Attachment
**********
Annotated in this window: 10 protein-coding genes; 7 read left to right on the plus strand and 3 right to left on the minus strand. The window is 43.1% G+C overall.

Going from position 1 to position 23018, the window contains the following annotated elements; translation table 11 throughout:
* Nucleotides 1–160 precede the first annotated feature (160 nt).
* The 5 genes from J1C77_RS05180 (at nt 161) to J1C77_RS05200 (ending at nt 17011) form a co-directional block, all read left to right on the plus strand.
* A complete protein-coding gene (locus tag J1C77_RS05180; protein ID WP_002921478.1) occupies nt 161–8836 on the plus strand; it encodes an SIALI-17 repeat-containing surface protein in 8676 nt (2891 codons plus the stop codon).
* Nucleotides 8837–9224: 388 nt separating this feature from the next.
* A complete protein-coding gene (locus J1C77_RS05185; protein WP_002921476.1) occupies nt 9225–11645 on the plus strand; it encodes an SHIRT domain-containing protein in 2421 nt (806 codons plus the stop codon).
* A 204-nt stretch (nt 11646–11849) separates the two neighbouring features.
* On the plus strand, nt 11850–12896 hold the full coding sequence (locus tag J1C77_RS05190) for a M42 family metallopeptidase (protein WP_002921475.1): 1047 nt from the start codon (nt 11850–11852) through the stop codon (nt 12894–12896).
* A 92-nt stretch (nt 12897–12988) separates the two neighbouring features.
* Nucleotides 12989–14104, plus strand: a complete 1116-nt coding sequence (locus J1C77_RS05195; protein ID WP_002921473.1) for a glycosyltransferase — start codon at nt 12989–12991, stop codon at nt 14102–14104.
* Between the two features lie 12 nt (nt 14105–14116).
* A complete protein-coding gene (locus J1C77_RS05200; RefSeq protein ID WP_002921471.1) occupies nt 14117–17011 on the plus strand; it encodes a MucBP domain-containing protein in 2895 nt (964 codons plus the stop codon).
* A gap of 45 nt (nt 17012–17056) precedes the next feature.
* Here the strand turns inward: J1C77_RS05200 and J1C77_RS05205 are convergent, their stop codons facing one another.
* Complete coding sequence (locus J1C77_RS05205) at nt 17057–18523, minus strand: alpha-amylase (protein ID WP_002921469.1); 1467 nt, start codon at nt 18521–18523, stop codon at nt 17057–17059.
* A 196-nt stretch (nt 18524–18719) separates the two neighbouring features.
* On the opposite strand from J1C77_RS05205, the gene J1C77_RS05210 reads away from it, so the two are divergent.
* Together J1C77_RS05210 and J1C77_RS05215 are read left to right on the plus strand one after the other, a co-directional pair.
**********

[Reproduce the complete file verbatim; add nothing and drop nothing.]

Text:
Annotated in this window: 10 protein-coding genes; 7 read left to right on the plus strand and 3 right to left on the minus strand. The window is 43.1% G+C overall.

Going from position 1 to position 23018, the window contains the following annotated elements; translation table 11 throughout:
* Nucleotides 1–160 precede the first annotated feature (160 nt).
* The 5 genes from J1C77_RS05180 (at nt 161) to J1C77_RS05200 (ending at nt 17011) form a co-directional block, all read left to right on the plus strand.
* A complete protein-coding gene (locus tag J1C77_RS05180; protein ID WP_002921478.1) occupies nt 161–8836 on the plus strand; it encodes an SIALI-17 repeat-containing surface protein in 8676 nt (2891 codons plus the stop codon).
* Nucleotides 8837–9224: 388 nt separating this feature from the next.
* A complete protein-coding gene (locus J1C77_RS05185; protein WP_002921476.1) occupies nt 9225–11645 on the plus strand; it encodes an SHIRT domain-containing protein in 2421 nt (806 codons plus the stop codon).
* A 204-nt stretch (nt 11646–11849) separates the two neighbouring features.
* On the plus strand, nt 11850–12896 hold the full coding sequence (locus tag J1C77_RS05190) for a M42 family metallopeptidase (protein WP_002921475.1): 1047 nt from the start codon (nt 11850–11852) through the stop codon (nt 12894–12896).
* A 92-nt stretch (nt 12897–12988) separates the two neighbouring features.
* Nucleotides 12989–14104, plus strand: a complete 1116-nt coding sequence (locus J1C77_RS05195; protein ID WP_002921473.1) for a glycosyltransferase — start codon at nt 12989–12991, stop codon at nt 14102–14104.
* Between the two features lie 12 nt (nt 14105–14116).
* A complete protein-coding gene (locus J1C77_RS05200; RefSeq protein ID WP_002921471.1) occupies nt 14117–17011 on the plus strand; it encodes a MucBP domain-containing protein in 2895 nt (964 codons plus the stop codon).
* A gap of 45 nt (nt 17012–17056) precedes the next feature.
* Here the strand turns inward: J1C77_RS05200 and J1C77_RS05205 are convergent, their stop codons facing one another.
* Complete coding sequence (locus J1C77_RS05205) at nt 17057–18523, minus strand: alpha-amylase (protein ID WP_002921469.1); 1467 nt, start codon at nt 18521–18523, stop codon at nt 17057–17059.
* A 196-nt stretch (nt 18524–18719) separates the two neighbouring features.
* On the opposite strand from J1C77_RS05205, the gene J1C77_RS05210 reads away from it, so the two are divergent.
* Together J1C77_RS05210 and J1C77_RS05215 are read left to right on the plus strand one after the other, a co-directional pair.